Brushing, flossing, and routine checkups are necessary for your oral health. However, many people experience pain and discomfort in their jaw even when following recommendations by a dental professional. Stiffness, swelling, and even severe pain of the jaw may be caused by a few conditions that can be treated, but a proper diagnosis is important. Here are a few common causes of jaw pain and how your dentist can help you find relief:
Cavity or Infection
Cavities are more common than most people think. These small decayed areas of the tooth can cause discomfort while decreasing the look of your smile, but if left untreated and unfilled, can lead to infections and severe pain.
Also known as a tooth abscess, an infection in the tooth pulp can cause swelling in the gum tissue and pain that spreads through the entire jaw.
Removing the infected tooth pulp, through a root canal procedure, will be necessary to treat the infection and prevent further pain. If the entire tooth is infected and there is no hope of saving it with a root canal procedure, your dentist will extract the problem tooth.
In some instances, antibiotics will also be prescribed to treat the abscess and prevent the infection from spreading.
Bruxism, or the constant grinding of the teeth and clenching of the jaw, is another condition that can cause jaw pain. While everyone grinds their teeth from time to time, bruxism is an excessive grinding that damages tooth enamel. This increases the risk of cavities and infections, but the added stress can cause inflammation and pain in the jaw.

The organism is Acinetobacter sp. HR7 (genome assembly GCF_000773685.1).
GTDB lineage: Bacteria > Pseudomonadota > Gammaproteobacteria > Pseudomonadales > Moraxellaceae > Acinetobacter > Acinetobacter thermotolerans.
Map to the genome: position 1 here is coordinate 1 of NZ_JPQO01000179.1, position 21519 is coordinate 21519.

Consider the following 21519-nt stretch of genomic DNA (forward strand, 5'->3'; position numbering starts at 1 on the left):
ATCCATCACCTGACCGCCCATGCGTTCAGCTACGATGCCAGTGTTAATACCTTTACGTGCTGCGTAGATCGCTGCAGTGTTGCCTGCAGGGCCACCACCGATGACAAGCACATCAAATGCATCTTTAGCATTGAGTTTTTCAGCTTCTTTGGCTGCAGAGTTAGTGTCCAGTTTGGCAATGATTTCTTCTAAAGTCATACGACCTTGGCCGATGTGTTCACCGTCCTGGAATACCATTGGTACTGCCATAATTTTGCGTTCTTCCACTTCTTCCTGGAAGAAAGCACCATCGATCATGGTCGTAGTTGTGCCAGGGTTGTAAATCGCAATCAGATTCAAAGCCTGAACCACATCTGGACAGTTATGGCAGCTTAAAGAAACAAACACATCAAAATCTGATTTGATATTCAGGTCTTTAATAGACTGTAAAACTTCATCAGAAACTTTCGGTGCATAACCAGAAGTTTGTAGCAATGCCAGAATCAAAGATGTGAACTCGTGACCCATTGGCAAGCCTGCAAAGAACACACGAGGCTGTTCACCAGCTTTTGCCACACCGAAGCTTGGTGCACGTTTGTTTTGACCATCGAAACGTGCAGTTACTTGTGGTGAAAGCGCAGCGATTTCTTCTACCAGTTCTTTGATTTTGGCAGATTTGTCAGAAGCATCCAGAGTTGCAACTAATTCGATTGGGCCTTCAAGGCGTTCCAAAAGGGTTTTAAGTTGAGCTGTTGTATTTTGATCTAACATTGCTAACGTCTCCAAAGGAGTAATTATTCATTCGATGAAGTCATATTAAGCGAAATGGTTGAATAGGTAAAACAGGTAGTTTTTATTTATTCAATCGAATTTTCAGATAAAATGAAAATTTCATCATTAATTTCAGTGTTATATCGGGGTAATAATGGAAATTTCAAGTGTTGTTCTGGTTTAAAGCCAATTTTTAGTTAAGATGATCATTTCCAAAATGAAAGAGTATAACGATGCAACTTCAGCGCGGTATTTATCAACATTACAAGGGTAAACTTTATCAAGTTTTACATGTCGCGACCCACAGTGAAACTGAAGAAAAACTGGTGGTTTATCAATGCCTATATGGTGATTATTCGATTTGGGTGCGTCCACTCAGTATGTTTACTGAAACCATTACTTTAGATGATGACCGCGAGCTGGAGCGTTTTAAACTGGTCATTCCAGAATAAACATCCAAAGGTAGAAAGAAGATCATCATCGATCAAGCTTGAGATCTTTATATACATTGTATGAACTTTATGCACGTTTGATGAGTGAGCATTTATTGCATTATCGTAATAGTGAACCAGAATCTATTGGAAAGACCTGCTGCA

Determining why you are grinding your teeth is the first step for stopping your jaw pain. In most cases, the grinding act stems from stress, so finding alternatives for dealing with your emotions will be important for preventing dental damage.
Bruxism is also common in individuals who have bite misalignments. If you have a crossbite, overbite, or underbite, you may unknowingly clench your upper and lower jaw together.
Correcting your bite can prevent you from grinding your teeth further. This correction may involve orthodontic braces or a palatal expander.
Your dentist may also suggest wearing a mouth guard while sleeping. This guard will protect your teeth from the constant clenching and grinding, reducing any dental damage while stopping the pain in your jaw.
Jaw pain may not seem like a serious issue, but the discomfort can affect your daily life. From pain that prevents you from sleeping to stiffness and swelling that prevents you from laughing and chewing, treating jaw pain is important. With this guide, you will learn possible causes and treatments for your jaw pain.
Contact a dental office like Family Dentistry Of Woodstock for more information and assistance.